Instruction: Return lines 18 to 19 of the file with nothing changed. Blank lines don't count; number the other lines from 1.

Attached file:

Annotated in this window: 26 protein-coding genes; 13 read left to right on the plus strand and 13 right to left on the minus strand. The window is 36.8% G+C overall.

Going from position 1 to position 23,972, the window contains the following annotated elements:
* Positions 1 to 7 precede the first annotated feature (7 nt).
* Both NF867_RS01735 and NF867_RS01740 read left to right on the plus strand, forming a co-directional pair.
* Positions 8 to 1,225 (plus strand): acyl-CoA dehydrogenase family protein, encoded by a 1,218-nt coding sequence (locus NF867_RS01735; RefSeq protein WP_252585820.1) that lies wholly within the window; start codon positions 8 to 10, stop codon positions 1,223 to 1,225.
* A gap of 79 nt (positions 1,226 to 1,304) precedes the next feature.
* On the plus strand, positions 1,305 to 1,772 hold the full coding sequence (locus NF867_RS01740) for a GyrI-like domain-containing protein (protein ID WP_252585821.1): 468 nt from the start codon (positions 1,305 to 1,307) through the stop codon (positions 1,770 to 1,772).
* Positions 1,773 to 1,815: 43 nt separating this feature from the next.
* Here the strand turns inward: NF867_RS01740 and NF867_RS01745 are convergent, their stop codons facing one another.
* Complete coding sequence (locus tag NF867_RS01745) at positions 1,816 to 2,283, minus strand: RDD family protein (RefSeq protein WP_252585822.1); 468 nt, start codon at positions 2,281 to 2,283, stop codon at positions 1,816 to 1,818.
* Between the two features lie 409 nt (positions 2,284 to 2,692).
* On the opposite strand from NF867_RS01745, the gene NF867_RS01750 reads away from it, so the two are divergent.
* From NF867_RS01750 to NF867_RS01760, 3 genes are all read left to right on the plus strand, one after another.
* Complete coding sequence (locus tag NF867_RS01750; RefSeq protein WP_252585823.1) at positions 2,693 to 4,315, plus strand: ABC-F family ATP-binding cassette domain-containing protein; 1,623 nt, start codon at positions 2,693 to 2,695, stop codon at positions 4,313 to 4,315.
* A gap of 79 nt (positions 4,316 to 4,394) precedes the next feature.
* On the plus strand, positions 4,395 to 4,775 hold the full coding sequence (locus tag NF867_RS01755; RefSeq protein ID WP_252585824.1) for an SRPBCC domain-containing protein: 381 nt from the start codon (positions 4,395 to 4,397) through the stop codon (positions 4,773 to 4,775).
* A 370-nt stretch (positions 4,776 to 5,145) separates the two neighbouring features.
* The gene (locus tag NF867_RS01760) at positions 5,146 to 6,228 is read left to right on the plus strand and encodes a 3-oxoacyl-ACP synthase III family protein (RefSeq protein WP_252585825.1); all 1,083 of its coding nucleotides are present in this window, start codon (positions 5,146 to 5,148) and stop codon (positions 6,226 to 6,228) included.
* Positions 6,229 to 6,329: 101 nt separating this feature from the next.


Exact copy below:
* The gene (locus tag NF867_RS01760) at positions 5,146 to 6,228 is read left to right on the plus strand and encodes a 3-oxoacyl-ACP synthase III family protein (RefSeq protein WP_252585825.1); all 1,083 of its coding nucleotides are present in this window, start codon (positions 5,146 to 5,148) and stop codon (positions 6,226 to 6,228) included.
* Positions 6,229 to 6,329: 101 nt separating this feature from the next.